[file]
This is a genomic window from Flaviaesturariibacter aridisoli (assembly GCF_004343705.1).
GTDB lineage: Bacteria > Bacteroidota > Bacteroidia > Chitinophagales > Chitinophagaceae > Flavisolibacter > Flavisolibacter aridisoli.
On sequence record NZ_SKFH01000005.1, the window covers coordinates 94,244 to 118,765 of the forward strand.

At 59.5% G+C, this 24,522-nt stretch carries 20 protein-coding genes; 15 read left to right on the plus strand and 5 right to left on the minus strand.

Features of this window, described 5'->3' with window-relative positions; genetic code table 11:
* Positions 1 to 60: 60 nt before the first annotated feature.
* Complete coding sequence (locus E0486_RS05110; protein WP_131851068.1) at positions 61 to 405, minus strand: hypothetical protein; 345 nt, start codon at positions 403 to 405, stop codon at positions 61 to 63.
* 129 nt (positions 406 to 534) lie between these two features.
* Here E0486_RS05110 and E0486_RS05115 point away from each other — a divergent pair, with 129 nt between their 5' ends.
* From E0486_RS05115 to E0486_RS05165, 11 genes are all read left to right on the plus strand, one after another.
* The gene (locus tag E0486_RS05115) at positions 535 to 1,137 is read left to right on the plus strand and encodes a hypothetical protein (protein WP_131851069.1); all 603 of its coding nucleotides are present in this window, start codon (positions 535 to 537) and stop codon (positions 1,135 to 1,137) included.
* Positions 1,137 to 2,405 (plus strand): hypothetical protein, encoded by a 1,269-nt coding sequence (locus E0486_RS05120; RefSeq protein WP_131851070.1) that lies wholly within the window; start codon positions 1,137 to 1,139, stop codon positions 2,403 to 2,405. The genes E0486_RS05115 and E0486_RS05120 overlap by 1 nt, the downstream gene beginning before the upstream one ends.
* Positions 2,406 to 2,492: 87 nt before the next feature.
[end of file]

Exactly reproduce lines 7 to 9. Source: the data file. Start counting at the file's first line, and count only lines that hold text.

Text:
* Complete coding sequence (locus E0486_RS05110; protein WP_131851068.1) at positions 61 to 405, minus strand: hypothetical protein; 345 nt, start codon at positions 403 to 405, stop codon at positions 61 to 63.
* 129 nt (positions 406 to 534) lie between these two features.
* Here E0486_RS05110 and E0486_RS05115 point away from each other — a divergent pair, with 129 nt between their 5' ends.